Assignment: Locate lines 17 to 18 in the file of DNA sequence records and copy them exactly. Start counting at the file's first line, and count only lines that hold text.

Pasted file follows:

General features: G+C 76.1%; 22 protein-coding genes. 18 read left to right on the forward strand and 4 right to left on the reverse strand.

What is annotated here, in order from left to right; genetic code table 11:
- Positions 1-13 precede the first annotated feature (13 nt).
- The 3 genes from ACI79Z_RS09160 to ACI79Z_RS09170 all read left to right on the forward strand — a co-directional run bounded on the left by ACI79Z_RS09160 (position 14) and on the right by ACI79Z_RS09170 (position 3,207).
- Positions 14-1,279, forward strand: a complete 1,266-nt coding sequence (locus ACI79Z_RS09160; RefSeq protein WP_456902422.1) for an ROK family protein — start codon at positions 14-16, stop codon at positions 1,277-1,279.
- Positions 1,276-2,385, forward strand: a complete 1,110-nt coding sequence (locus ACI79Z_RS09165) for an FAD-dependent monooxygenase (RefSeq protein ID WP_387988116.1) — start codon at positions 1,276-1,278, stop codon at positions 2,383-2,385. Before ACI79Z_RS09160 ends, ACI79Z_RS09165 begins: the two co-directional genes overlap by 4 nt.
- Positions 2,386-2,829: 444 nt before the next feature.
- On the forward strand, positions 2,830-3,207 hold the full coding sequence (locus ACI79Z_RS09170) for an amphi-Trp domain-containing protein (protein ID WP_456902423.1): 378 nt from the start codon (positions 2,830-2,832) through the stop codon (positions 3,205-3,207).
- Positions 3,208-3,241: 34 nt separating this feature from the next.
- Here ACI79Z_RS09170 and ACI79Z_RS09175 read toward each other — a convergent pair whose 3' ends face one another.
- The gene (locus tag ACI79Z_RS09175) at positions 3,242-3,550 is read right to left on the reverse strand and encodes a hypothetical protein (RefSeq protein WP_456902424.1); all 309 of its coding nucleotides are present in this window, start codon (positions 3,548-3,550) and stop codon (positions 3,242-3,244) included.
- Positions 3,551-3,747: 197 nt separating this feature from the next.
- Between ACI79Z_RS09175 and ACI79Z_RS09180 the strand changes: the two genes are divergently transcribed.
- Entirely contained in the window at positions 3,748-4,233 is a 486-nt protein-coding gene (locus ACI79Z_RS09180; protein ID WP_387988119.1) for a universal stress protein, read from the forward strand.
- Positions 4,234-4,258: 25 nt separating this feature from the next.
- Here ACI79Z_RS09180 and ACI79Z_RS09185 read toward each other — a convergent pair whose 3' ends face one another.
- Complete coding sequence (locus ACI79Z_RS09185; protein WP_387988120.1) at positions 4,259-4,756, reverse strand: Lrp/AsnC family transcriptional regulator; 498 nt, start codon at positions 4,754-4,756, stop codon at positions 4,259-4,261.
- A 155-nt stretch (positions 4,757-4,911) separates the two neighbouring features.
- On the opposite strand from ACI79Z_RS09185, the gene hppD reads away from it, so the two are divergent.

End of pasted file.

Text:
- Complete coding sequence (locus ACI79Z_RS09185; protein WP_387988120.1) at positions 4,259-4,756, reverse strand: Lrp/AsnC family transcriptional regulator; 498 nt, start codon at positions 4,754-4,756, stop codon at positions 4,259-4,261.
- A 155-nt stretch (positions 4,757-4,911) separates the two neighbouring features.